Often called rehabilitation centers or nursing homes, Nursing Care communities offer both long-term skilled nursing care and short-term skilled nursing and rehabilitation services. While supporting individuals with their basic Activities of Daily Living (ADLs), including bathing, dressing, preparing meals, Skilled Nursing communities also provide complex medical care using the services of licensed nurses and therapists (physical, occupational, nutritional and speech). Skilled Nursing services are often utilized by individuals requiring short-term medical support after an injury, surgery or illness-related hospital stay. Skilled Nursing communities generally have 24-hour licensed care staffing.

Skilled Nursing housing is generally a private suite or shared accommodations. Well-designed Skilled Nursing communities enhance recovery and healing with planned social, educational and recuperative programs, as well as with an emphasis on home-like comforts.

Paying for Nursing Care

Reimbursement for Skilled Nursing community patients and residents depends largely on length of stay. Different funding sources kick in at different intervals. Short-term rehabilitation stays are often covered by Medicare and/or private insurance, including long-term care insurance. (Certain criteria in terms of length of hospital stay and care requirements while in the Skilled Nursing community have to be met to receive Medicare payments and it is worthwhile to discuss these with a discharge coordinator at the hospital.) For long-term care residents, private funds, Medicaid, and long-term care insurance are the typical methods of payment.

Overview of Continuing Care Retirement Communities (CCRCs)

Continuing Care Retirement Communities (CCRC) are designed to let residents “age in place,” with flexible accommodations designed to meet residents’ changing health and housing requirements. CCRCs generally offer Independent Living, Assisted Living, Memory Care and Nursing Care on a single campus. Because residents do not have to move as their life situations may change, CCRCs provide a significant sense of community. Residents often enter the community through its Independent Living component. CCRCs are recognized for their robust planned social, educational and recreational programs, as well as resident camaraderie.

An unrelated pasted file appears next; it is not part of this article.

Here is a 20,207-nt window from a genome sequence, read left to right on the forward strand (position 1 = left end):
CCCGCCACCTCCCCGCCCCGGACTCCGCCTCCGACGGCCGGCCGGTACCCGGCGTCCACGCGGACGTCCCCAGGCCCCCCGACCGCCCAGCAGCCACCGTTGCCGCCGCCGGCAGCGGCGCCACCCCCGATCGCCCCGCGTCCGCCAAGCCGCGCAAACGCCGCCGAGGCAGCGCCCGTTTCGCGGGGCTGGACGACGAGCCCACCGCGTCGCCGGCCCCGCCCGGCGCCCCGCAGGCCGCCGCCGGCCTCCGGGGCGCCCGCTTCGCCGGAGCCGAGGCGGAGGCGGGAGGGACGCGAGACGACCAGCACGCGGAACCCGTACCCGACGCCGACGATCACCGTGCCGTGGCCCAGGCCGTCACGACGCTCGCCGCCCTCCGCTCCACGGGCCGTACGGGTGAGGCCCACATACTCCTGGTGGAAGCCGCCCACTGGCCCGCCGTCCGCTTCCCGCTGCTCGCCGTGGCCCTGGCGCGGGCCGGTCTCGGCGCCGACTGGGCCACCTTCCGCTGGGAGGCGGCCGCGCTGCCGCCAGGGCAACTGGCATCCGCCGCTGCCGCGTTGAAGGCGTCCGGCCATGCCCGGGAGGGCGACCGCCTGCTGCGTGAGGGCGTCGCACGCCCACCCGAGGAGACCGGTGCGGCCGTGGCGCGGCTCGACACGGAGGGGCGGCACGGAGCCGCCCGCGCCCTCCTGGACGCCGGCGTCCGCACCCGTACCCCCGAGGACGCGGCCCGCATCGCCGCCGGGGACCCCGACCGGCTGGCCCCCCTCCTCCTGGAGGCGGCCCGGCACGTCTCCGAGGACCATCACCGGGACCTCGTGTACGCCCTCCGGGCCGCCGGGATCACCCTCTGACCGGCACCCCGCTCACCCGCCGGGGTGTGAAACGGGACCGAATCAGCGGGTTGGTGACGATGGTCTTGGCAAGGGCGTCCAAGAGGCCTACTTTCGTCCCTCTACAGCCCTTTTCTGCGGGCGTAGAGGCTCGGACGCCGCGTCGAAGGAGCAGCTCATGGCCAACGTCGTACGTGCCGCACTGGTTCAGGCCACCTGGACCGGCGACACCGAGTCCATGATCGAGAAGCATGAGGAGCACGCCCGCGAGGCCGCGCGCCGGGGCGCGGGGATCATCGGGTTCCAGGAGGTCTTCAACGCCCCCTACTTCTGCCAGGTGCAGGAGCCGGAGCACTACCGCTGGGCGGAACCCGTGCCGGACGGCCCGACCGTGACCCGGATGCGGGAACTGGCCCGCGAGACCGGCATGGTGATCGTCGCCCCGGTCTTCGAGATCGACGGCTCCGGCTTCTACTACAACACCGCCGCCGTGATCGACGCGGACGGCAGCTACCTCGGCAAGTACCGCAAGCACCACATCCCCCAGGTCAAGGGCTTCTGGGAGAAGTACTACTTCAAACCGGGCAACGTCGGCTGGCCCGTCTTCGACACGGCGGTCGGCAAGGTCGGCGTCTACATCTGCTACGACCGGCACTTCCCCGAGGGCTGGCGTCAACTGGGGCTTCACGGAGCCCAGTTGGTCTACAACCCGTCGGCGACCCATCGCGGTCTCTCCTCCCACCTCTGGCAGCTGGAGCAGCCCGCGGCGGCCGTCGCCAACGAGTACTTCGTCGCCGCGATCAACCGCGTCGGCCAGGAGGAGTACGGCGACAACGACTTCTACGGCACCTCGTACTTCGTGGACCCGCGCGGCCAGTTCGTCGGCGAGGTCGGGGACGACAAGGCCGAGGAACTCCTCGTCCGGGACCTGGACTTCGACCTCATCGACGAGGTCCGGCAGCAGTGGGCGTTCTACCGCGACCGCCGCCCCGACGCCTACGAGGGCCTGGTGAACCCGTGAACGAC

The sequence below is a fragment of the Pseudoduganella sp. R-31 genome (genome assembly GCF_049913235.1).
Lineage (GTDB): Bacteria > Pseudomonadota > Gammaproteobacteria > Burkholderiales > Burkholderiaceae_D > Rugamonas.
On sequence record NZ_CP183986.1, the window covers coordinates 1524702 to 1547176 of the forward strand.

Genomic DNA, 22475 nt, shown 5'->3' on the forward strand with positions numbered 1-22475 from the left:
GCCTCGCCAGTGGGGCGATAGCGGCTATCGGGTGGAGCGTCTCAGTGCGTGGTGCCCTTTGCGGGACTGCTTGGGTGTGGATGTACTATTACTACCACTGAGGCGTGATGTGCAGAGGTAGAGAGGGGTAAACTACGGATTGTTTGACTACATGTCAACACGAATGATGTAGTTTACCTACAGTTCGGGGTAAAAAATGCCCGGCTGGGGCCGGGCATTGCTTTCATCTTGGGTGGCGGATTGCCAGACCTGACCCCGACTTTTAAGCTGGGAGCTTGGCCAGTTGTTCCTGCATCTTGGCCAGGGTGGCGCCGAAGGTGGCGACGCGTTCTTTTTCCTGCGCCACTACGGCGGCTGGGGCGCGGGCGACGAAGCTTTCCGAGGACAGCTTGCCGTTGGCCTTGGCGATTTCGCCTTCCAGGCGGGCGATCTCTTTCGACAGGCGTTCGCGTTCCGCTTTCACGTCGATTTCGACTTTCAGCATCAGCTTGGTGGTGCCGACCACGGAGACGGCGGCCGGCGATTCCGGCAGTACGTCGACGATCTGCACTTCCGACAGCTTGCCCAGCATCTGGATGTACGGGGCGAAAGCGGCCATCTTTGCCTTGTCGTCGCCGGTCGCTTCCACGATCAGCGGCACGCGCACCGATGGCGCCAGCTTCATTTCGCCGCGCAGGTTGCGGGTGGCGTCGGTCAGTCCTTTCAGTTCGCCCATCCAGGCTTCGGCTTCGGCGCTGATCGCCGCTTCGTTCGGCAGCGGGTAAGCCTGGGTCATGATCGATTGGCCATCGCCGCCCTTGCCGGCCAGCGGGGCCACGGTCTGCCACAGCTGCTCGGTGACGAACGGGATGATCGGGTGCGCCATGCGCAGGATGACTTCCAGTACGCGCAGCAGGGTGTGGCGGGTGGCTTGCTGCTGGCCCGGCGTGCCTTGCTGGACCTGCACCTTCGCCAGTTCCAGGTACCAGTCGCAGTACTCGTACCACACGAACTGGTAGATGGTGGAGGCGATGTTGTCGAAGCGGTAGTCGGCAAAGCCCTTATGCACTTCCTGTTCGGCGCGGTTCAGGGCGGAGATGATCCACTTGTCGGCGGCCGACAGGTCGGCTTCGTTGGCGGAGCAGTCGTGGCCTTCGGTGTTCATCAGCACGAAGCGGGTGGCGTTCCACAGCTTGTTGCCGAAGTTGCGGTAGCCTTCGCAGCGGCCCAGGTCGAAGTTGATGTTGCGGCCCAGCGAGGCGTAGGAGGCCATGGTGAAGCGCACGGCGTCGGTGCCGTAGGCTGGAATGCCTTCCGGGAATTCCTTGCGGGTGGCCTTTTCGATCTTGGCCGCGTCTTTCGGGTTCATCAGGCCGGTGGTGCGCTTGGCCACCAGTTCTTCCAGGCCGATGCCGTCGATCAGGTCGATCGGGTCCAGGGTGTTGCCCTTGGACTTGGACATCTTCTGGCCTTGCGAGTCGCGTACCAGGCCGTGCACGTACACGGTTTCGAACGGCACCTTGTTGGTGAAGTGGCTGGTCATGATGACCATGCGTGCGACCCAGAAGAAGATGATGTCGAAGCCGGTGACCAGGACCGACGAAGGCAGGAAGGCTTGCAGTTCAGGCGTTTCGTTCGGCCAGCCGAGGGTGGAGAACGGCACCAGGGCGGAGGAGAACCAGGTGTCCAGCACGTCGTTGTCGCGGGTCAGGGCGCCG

CCRC housing ranges from Villas or Casitas to studio apartments. In some CCRCs it is not necessary to move in order to receive a different type of care. These residences are often situated on campuses of significant size with wellness and fitness centers, pools and spas, a variety of dining venues, beauty salons and barber shops, computer and meeting centers, libraries, guest accommodations and outdoor amenities such as gardens and nature trails as well as transportation services.

Some CCRCs offer a Life Care contract. With Life Care, residents pay an entrance fee plus a monthly service fee. The contract provides for future costs of health care, including assisted living, memory care, skilled nursing, rehabilitation or even long term care on site at a predictable rate.

Paying for a CCRC

CCRCs generally require an entrance fee, which can be refundable to an individual or estate. Residents also pay a monthly service fee, based both on the services utilized and the nature of the contract they may have signed when entering the CCRC. CCRCs can be paid for from private funds or with a mixture of private funds and long-term care insurance, depending on the level of care. Most CCRCs have a short-term rehab program that is Medicare certified.

Comments

  1. Jeff Silver

    Great checklist! Something that really needs to be addressed as well, is senior health before assisted living comes in. One of the greatest weapons older adults have against the health declines that come with aging are regular activity, exercise and a healthy diet. It can mean YEARS of quality life – and a much smoother experience when retirement living finally does appear on the horizon.

Leave a Reply to Jeff Silver Cancel reply